Should You Hike Barefoot?

Humans did it for thousands of years. But is barefoot walking right for you? The experts sound off.
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Humans did it for thousands of years. But is barefoot walking right for you? The experts sound off.
barefoot hiking

Yes, no, maybe. The experts debate the controversial craze. Proponents of barefoot running and hiking—booming in popularity since the 2009 publication of Born to Run—claim that training shoeless builds foot strength and reduces injuries. One outfit, Barefoot Hikers, organizes boot-free jaunts all over the country. And barefoot-running clubs, websites, and even races have taken off. But naysayers warn that forsaking foot protection only invites new injuries. Who’s right? We think the jury is still out. You?

Yes: Richard Franzine, Author of The Barefoot Hiker

“I have been hiking barefoot for 50 years,” says Frazine, 63. “Going shoeless requires finding the right foot fall with every step. No step is the same. You literally feel your way down the trail with your feet.” A 2009 study by researchers from the University of Belgium and University of Liverpool found that South Indians who spent their lives barefoot had significantly wider forefeet—allowing a more effective redistribution of downward pressure across the entire surface area of the sole—compared to people who grew up wearing shoes.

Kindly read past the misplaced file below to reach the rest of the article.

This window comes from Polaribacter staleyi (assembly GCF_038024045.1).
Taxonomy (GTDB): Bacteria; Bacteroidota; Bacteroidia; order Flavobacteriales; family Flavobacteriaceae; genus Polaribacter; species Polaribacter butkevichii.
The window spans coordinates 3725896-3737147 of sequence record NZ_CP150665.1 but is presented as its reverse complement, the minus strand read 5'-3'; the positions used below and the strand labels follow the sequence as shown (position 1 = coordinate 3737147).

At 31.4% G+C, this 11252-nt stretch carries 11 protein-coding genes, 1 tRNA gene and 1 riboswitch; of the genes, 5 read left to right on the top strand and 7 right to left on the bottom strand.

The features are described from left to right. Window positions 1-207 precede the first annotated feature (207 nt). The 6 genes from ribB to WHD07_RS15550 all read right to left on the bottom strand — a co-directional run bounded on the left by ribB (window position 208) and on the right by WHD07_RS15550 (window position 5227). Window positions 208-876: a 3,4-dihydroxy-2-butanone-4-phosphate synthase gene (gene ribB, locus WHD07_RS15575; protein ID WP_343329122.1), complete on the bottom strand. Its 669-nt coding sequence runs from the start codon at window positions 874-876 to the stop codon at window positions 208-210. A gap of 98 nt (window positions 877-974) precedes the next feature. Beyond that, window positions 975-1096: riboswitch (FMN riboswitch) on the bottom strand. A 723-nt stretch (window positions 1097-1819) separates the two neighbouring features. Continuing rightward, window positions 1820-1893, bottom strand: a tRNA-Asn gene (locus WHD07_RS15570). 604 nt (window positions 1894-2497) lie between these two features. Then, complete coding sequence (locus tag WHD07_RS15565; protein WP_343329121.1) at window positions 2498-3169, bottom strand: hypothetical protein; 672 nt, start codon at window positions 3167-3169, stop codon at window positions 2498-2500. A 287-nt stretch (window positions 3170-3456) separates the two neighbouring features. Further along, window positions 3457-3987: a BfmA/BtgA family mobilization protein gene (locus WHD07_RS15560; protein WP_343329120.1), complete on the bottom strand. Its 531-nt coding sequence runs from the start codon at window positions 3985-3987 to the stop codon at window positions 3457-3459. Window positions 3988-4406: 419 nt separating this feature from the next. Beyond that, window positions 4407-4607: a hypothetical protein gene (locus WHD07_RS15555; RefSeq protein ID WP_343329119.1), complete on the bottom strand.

No: Brian Schmitz, Physical Therapist

“For people who have grown up wearing shoes, hiking without them is a bad idea,” says Arizona-based Schmitz, echoing the consensus of sports medicine professionals interviewed for this story. “You need structure around your foot for support when hiking. And you also need the protection that hiking footwear offers against cuts and injuries.” That doesn’t mean you don’t need the strengthening touted by barefoot advocates, but it’s better to achieve it through training, advises University of Calgary kinesiology professor Reed Ferber.

Maybe: Esther Gokhale, Author of 8 Steps to a Pain-Free Back

“The ability to hike barefoot depends on the condition of your feet and how much ‘movement wisdom’ you have,” says Gokhale, who studied indigenous populations in India, Asia, and Africa. She found people who grew up wearing minimal footwear had stronger feet with healthier arches—not to mention a healthy posture and back for carrying loads—compared to well-shod Westerners. Unless you have muscular feet with well-developed arches, Gokhale suggests a “happy medium.” Wear a supportive shoe that has a thin sole, she says, “so you feel contours on the Earth.”